Although Mr. Moynihan called the investment "a strong endorsement in our vision and our strategy," he still faces a mountain of challenges.
No U.S. bank is more closely tied to the performance of an ailing U.S. economy and none has more exposure to mortgage-related losses and lawsuits. Mr. Moynihan inherited those problems when he became chief executive last year, and they have gotten worse with U.S. economy's recent weakening.
Mr. Moynihan told investors he would be able to raise the bank's dividend in this year's second half, but the bank's request was rejected by the Federal Reserve. He also was forced to revise estimates that he had made about mortgage-related losses.
A bank spokesman said Mr. Moynihan "has been making steady progress against a range of activities that he laid out for investors when he first became CEO."
The biggest question weighing on investors is whether the bank has sufficient capital to meet future regulatory requirements and cover mortgage liabilities. Investors worry that if the bank issues new stock to raise capital, it will dilute the value of existing shares. Mr. Moynihan has said he can raise enough with sales of noncore assets.
Some analysts said the Berkshire deal could help silence calls to raise more capital, and that the bank doesn't need to sell more stock at the moment.
"BofA may not be out of the woods and could take a while to put its troubled balance sheet behind it, but this may be a turning point for it," said Whitney Tilson, managing partner of T2 Partners LLC, which owns shares in Berkshire Hathaway and recently looked closely at Bank of America.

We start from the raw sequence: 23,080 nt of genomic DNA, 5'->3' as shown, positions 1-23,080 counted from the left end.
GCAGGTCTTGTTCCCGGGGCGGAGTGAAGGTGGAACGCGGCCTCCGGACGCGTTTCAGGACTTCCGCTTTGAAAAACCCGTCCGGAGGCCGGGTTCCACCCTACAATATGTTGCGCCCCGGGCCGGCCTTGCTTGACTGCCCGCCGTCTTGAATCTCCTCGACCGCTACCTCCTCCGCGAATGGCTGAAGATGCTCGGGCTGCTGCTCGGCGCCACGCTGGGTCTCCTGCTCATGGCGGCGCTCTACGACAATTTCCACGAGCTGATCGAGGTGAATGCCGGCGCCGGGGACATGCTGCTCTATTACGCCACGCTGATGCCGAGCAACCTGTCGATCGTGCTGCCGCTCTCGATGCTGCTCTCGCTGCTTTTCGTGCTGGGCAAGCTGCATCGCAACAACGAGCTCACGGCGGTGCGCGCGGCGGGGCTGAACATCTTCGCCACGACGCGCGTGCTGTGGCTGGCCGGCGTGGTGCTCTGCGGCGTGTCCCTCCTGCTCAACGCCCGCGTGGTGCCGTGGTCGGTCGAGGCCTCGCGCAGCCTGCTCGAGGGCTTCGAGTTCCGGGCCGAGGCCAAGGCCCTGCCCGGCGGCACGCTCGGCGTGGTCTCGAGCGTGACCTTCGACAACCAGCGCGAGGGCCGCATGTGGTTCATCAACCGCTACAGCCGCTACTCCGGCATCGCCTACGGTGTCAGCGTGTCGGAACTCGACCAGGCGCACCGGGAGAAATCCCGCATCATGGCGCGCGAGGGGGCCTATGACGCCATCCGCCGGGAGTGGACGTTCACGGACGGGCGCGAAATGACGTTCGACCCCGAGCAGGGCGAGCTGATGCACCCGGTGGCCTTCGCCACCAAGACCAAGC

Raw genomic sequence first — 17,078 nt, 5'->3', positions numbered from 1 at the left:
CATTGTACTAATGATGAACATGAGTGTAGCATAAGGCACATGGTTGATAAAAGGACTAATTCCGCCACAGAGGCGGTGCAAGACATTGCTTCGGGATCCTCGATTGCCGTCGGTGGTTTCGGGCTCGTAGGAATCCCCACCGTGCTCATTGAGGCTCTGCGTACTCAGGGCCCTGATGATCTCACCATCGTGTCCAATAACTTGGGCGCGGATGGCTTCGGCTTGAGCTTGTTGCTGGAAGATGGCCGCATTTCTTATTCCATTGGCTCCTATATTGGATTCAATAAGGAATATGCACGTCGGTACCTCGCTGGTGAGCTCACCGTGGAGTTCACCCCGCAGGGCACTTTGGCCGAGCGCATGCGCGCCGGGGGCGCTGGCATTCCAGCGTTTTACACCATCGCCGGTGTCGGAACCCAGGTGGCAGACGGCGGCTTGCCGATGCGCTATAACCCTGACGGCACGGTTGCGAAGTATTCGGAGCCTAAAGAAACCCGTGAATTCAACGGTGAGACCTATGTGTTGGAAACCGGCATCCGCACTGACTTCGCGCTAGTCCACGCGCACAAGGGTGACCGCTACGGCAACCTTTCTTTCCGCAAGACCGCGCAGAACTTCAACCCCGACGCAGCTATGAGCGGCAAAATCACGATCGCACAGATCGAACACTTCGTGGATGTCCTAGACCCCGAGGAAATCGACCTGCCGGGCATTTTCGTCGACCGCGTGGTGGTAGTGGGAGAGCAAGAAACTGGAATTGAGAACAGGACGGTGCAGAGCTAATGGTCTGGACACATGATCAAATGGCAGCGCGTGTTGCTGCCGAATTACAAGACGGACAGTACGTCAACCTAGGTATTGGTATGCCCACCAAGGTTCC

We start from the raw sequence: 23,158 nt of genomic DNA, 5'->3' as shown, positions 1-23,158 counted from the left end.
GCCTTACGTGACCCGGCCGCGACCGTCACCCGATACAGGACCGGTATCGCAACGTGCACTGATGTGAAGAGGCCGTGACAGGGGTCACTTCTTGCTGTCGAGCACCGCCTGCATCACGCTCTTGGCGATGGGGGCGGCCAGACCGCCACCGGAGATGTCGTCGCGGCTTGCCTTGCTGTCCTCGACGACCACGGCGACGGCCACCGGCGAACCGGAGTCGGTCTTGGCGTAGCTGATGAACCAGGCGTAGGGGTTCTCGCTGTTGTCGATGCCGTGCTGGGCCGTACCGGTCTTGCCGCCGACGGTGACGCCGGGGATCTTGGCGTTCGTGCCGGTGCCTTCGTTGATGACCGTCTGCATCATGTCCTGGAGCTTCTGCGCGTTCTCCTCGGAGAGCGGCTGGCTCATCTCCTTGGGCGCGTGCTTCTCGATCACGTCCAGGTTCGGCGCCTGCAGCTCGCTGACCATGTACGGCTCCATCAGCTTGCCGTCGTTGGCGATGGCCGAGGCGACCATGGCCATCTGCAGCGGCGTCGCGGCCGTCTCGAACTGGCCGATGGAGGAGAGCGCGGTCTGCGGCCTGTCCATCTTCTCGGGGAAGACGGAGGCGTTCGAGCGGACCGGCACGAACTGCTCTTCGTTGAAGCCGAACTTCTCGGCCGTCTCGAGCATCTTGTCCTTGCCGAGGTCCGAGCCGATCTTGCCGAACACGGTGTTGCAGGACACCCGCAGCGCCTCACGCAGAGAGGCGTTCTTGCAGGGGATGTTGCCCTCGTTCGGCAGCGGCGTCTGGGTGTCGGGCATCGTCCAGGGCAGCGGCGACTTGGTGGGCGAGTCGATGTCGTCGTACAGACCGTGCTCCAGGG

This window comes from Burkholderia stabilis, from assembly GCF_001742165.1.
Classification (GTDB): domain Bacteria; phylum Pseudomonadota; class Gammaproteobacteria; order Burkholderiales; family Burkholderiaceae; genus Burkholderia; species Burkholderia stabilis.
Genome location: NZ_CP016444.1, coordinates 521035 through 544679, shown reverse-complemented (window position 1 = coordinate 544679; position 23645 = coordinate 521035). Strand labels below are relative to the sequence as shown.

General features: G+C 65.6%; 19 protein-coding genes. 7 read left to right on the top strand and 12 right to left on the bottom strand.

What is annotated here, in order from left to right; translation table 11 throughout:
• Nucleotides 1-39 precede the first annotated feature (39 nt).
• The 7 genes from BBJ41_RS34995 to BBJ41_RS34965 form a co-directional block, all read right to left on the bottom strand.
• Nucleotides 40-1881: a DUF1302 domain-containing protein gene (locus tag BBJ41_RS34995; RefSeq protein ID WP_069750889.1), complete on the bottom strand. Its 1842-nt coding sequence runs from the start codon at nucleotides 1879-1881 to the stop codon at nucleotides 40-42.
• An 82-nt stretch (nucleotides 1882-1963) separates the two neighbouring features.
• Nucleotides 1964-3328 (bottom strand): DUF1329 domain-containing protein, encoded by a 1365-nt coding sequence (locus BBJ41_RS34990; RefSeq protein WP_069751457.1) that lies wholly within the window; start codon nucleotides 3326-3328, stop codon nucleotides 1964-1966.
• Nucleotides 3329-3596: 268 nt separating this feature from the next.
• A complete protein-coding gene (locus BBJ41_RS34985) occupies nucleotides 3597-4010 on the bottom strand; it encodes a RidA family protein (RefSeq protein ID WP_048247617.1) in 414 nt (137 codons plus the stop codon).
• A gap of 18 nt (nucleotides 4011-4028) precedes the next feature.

But the preferred-stock sale won't help the bank's most important capital ratio, known as Tier 1 common capital, because regulations don't permit counting proceeds from such sales.
Analysts at Keefe, Bruyette & Woods said in a note Thursday that the $5 billion "will most likely not change the view of the bears that believe [the bank] needs significantly more capital."
.For now, Mr. Moynihan is sticking to a strategy of selling noncore holdings, trying to clean up mortgage-related problems stemming from the 2008 acquisition of Countrywide Financial Corp., and repositioning the balance sheet to withstand future economic shocks. He agreed this month to sell the bank's Canadian card portfolio to TD Bank Group and to exit the credit-card businesses in the U.K. and Ireland. He also announced 3,500 job cuts and is working on a larger restructuring that may slice at least 10,000 more this fall.
"We've just got to put our heads down and grind it out," said one executive. "That is how we are going to get it fixed. There is no silver bullet."
From the time Mr. Moynihan interviewed for the CEO job in the fall of 2009, he has had to fight questions about whether he was the right choice. His predecessor, Ken Lewis, recommended someone else, and board member William Boardman held out for hours during a final board meeting, saying an outsider was needed.
Mr. Moynihan appears to be listening to the criticism about his management style. In a call with investors, he admitted to a misstep earlier this year when he hinted to investors they could expect a dividend increase in the second half of 2011. He later backed away from the idea.
As the bank's stock plunged this month, dropping as much as 20% in one day, he called his board together several times in consecutive days to talk through issues and strategy, not wanting any directors to feel they were out of the loop. He now understands the "optics" of keeping his board "over informed," said a person close to him.
Amid all the scrutiny, however, Mr. Moynihan has grown "frustrated" at being blamed for issues that he sees as largely out of his control, such as the fallout from the Countrywide acquisition, this person said.
--Serena Ng contributed to this article.
Write to Dan Fitzpatrick at firstname.lastname@example.org